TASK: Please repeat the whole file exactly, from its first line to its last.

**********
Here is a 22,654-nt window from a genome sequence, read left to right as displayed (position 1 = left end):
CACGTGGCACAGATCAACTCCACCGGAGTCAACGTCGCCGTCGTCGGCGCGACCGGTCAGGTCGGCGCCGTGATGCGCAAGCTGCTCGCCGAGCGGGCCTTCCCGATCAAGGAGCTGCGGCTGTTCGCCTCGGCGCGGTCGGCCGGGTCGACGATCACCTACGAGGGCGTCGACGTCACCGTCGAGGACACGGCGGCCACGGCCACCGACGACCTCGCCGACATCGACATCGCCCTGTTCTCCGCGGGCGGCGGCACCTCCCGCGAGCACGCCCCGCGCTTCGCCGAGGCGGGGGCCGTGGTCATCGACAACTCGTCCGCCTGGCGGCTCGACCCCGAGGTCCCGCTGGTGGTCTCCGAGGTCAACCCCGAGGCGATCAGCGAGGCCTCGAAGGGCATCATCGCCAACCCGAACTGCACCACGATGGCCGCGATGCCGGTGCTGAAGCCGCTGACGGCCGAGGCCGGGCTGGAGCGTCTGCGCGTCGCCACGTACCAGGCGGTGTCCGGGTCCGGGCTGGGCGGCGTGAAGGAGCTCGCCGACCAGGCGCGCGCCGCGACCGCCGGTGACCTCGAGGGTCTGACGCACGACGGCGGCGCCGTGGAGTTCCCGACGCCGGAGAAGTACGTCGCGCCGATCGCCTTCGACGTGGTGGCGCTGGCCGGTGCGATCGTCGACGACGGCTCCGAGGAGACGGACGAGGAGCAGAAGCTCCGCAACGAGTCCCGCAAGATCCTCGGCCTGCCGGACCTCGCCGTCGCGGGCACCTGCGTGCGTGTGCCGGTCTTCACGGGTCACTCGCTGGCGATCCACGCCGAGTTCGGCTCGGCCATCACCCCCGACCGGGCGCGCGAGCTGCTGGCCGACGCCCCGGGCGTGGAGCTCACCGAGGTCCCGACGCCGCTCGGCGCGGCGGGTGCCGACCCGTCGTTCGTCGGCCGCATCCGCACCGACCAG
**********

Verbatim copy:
Here is a 22,654-nt window from a genome sequence, read left to right as displayed (position 1 = left end):
CACGTGGCACAGATCAACTCCACCGGAGTCAACGTCGCCGTCGTCGGCGCGACCGGTCAGGTCGGCGCCGTGATGCGCAAGCTGCTCGCCGAGCGGGCCTTCCCGATCAAGGAGCTGCGGCTGTTCGCCTCGGCGCGGTCGGCCGGGTCGACGATCACCTACGAGGGCGTCGACGTCACCGTCGAGGACACGGCGGCCACGGCCACCGACGACCTCGCCGACATCGACATCGCCCTGTTCTCCGCGGGCGGCGGCACCTCCCGCGAGCACGCCCCGCGCTTCGCCGAGGCGGGGGCCGTGGTCATCGACAACTCGTCCGCCTGGCGGCTCGACCCCGAGGTCCCGCTGGTGGTCTCCGAGGTCAACCCCGAGGCGATCAGCGAGGCCTCGAAGGGCATCATCGCCAACCCGAACTGCACCACGATGGCCGCGATGCCGGTGCTGAAGCCGCTGACGGCCGAGGCCGGGCTGGAGCGTCTGCGCGTCGCCACGTACCAGGCGGTGTCCGGGTCCGGGCTGGGCGGCGTGAAGGAGCTCGCCGACCAGGCGCGCGCCGCGACCGCCGGTGACCTCGAGGGTCTGACGCACGACGGCGGCGCCGTGGAGTTCCCGACGCCGGAGAAGTACGTCGCGCCGATCGCCTTCGACGTGGTGGCGCTGGCCGGTGCGATCGTCGACGACGGCTCCGAGGAGACGGACGAGGAGCAGAAGCTCCGCAACGAGTCCCGCAAGATCCTCGGCCTGCCGGACCTCGCCGTCGCGGGCACCTGCGTGCGTGTGCCGGTCTTCACGGGTCACTCGCTGGCGATCCACGCCGAGTTCGGCTCGGCCATCACCCCCGACCGGGCGCGCGAGCTGCTGGCCGACGCCCCGGGCGTGGAGCTCACCGAGGTCCCGACGCCGCTCGGCGCGGCGGGTGCCGACCCGTCGTTCGTCGGCCGCATCCGCACCGACCAG